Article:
Japanese Castle; Nishio Castle / 抹茶の町・西尾市のシンボル 西尾城

2013.06.02 [PLACES,WHAT'S NEW]

Japanese Castle; Nishio Castle / お茶の町・西尾市のシンボル 西尾城

Nishio Castle lies on the eastern plains of Aichi Prefecture in the center of Nishio city, a former
castle town now known for it’s textiles industry and for the manufacturing of metal casings.
Nishio Castle dates back to the 13th Century when it was known as Saijo Castle. Built by Ashikaga
Yoshiuji around 1221, it remained in the hands of the elite Ashikaga clan for a number of generations.




 (photo;  Honmaru Ushi Tora Yagura)


In 1561, General Sakai Masachika, a loyal vassal of the Tokugawa clan captured the fortress. This castle
was later handed over to his son, general Sakai Shigetada, who, on the orders of Tokugawa Ieyasu,
soon commenced works to expand and strengthen the fortress. By 1585, the castle had been almost
completely rebuilt. Sakai had overseen the enlargement of the castle grounds and stone walls, increasing
the defensive turrets and gates, and building a large, impressive keep. By 1590, Tanaka Yoshimasa had
been installed as the castellan, and further construction added the castles’ third citadel, including a number
of yagura watchtowers and gates. By this stage, Nishio Castle had become a most impressive stronghold.  



1561年、酒井正親(まさちか / 家康の祖父の代より松平・徳川に仕えていた人物)が、西尾城を攻め落として



During the Edo Period (1603-1868) Nishio was a prosperous castle town, and despite it’s relatively small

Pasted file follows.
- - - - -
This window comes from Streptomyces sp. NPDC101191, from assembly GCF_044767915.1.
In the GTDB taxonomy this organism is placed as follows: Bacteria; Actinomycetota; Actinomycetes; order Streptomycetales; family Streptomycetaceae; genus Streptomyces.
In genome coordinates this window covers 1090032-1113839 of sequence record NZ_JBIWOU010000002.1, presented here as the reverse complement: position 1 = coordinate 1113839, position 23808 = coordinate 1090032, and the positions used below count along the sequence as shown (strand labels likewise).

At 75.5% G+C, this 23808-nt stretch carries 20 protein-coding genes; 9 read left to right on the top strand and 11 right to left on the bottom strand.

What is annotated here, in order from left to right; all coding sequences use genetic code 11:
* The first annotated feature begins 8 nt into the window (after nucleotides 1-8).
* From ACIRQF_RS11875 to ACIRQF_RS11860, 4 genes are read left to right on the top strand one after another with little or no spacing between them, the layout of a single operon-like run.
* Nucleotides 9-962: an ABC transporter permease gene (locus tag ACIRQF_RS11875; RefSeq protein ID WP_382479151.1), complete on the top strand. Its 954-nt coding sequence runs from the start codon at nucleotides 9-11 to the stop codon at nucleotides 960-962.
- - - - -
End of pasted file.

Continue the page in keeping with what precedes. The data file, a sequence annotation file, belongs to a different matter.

larea, was valued at 60,000 koku. (A koku was 278.3 litres, or 150 kilograms of rice, determined to be
the quantity required to feed a man for a year. Each fiefdom’s wealth and value was measured according
to the output of rice.) It was a commercial centre, famed for its production of not only rice, but tea too.


Like most Japanese castles, Nishi Castle was abandoned in the late 1800’s when the feudal period came
to an end, and the samurai caste disbanded. The castle was quietly and ingloriously dismantled during
the Meiji Period (1868-1912). Today, the water filled moats and stone walls can still be enjoyed, along
with some earthen embankments and other former fortifications of the castle. The main castle gate has
been well constructed providing the visitor with a fair idea of the size and scale of the Sengoku Jidai,
Civil War period castle. Although the main keep longer exists, the main central turret has also been
reconstructed. The castle’s garden contains a tea room where you can enjoy a simple tea ceremony.



In 1996 the Honmaru Ushi Tora Yagura, or Cow and Tiger Watchtower was re-constructed, along with
the main gate guarding the castle’s second citadel. The remaining parts of the castle can also be seen,
although it may be best to have some one guide you around the site to fully appreciate what remains.
An Edo period homestead, the Kyu Konoe tei has been relocated to the grounds, and seasonal treats and
Nishio’s famed tea is served. Enjoy the gardens and other attractions within the castle precincts.


Within Nishio city, a number of other historical sites including samurai houses remain from the era and
are well worth going to visit to see how the ruling warrior caste lived. Just a few minutes walk north
of the castle, a number of old houses line the roads invoking images of a long gone Japan.


The museum on the grounds below the castle like turret is free and quite interesting, as it features
a number of photographs and ancient maps and depictions of the original castle.


(Photo, Kyu Konoe Tei





A trip to Nishio Castle will take you to a fortress little visited by most Japanese, let alone foreign visitors.
For fans of Japanese history, castles and the samurai, it’s a must see!







 Address; 西尾市錦城町231番地1
     231-1, Kinjyo-cho, Nishio


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